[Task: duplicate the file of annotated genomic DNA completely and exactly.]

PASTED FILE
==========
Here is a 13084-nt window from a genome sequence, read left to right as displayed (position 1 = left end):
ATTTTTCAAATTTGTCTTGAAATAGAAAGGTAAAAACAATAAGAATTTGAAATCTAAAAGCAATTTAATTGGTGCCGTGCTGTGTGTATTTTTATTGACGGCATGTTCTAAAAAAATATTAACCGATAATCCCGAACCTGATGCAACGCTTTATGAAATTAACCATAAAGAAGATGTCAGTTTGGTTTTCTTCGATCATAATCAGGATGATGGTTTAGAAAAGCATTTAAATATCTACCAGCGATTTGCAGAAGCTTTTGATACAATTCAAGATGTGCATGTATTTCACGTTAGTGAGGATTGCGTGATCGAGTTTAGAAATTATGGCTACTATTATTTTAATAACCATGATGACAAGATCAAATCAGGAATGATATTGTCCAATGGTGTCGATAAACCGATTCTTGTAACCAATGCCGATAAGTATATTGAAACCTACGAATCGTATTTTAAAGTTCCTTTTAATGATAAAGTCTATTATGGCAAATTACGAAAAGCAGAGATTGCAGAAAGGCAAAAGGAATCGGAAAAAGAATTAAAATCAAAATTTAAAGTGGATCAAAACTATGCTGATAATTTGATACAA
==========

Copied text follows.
Here is a 13084-nt window from a genome sequence, read left to right as displayed (position 1 = left end):
ATTTTTCAAATTTGTCTTGAAATAGAAAGGTAAAAACAATAAGAATTTGAAATCTAAAAGCAATTTAATTGGTGCCGTGCTGTGTGTATTTTTATTGACGGCATGTTCTAAAAAAATATTAACCGATAATCCCGAACCTGATGCAACGCTTTATGAAATTAACCATAAAGAAGATGTCAGTTTGGTTTTCTTCGATCATAATCAGGATGATGGTTTAGAAAAGCATTTAAATATCTACCAGCGATTTGCAGAAGCTTTTGATACAATTCAAGATGTGCATGTATTTCACGTTAGTGAGGATTGCGTGATCGAGTTTAGAAATTATGGCTACTATTATTTTAATAACCATGATGACAAGATCAAATCAGGAATGATATTGTCCAATGGTGTCGATAAACCGATTCTTGTAACCAATGCCGATAAGTATATTGAAACCTACGAATCGTATTTTAAAGTTCCTTTTAATGATAAAGTCTATTATGGCAAATTACGAAAAGCAGAGATTGCAGAAAGGCAAAAGGAATCGGAAAAAGAATTAAAATCAAAATTTAAAGTGGATCAAAACTATGCTGATAATTTGATACAA